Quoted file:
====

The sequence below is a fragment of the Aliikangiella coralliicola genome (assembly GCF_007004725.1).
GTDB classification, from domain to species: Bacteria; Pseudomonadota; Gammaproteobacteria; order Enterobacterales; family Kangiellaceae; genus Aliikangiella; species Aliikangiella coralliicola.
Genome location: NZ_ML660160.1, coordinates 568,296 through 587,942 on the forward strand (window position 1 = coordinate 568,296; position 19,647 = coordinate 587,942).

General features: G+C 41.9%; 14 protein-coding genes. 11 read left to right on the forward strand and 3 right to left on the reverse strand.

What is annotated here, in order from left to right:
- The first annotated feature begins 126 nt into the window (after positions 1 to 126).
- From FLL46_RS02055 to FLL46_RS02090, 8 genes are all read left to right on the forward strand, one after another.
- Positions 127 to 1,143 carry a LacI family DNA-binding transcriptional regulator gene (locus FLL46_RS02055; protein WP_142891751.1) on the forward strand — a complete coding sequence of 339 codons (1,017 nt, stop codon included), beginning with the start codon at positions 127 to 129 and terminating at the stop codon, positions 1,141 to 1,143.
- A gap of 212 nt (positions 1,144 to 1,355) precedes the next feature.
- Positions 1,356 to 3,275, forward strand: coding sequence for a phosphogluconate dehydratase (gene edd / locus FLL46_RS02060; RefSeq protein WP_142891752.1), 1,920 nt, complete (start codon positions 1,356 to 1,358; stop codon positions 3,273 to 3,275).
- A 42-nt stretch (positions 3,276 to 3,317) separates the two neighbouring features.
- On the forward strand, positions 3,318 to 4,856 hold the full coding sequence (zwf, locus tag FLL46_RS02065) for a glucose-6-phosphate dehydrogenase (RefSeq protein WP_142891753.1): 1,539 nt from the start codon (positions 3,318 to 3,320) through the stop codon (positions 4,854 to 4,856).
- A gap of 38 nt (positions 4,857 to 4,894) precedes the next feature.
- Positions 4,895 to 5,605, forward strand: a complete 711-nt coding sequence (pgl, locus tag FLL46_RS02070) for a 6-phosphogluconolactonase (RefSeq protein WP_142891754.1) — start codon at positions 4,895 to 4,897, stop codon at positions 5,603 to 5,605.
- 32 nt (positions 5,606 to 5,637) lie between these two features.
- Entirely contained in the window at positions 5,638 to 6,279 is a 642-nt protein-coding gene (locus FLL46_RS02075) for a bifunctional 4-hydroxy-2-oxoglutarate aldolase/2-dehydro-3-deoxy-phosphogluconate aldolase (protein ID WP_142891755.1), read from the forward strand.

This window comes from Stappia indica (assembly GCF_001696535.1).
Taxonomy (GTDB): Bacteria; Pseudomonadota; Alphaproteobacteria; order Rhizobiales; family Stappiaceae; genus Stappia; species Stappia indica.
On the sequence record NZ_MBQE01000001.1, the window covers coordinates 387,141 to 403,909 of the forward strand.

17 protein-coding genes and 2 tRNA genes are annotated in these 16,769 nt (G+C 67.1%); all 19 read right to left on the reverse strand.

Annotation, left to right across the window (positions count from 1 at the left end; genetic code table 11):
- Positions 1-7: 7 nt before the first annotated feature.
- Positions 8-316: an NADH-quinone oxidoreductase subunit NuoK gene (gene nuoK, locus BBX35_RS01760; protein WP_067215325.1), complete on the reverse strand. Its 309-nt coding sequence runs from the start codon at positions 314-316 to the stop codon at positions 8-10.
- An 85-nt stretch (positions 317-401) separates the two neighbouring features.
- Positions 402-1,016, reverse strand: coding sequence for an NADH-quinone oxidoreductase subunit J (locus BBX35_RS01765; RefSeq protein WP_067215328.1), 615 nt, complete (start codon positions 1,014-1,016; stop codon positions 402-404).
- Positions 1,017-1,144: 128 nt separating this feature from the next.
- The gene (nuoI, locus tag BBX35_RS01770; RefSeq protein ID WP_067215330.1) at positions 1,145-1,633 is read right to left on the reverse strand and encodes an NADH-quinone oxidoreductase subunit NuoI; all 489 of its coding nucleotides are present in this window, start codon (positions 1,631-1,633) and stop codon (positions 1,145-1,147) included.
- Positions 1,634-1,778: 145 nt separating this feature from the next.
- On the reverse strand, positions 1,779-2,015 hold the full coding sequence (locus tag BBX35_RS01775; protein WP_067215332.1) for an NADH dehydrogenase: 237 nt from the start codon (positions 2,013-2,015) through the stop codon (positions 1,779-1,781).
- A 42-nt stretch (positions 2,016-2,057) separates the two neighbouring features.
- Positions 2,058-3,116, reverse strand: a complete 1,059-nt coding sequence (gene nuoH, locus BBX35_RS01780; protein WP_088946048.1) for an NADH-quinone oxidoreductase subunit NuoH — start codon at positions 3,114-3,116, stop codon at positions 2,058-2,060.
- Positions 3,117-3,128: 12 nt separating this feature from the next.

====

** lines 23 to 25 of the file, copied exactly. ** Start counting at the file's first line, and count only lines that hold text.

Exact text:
- Positions 8-316: an NADH-quinone oxidoreductase subunit NuoK gene (gene nuoK, locus BBX35_RS01760; protein WP_067215325.1), complete on the reverse strand. Its 309-nt coding sequence runs from the start codon at positions 314-316 to the stop codon at positions 8-10.
- An 85-nt stretch (positions 317-401) separates the two neighbouring features.
- Positions 402-1,016, reverse strand: coding sequence for an NADH-quinone oxidoreductase subunit J (locus BBX35_RS01765; RefSeq protein WP_067215328.1), 615 nt, complete (start codon positions 1,014-1,016; stop codon positions 402-404).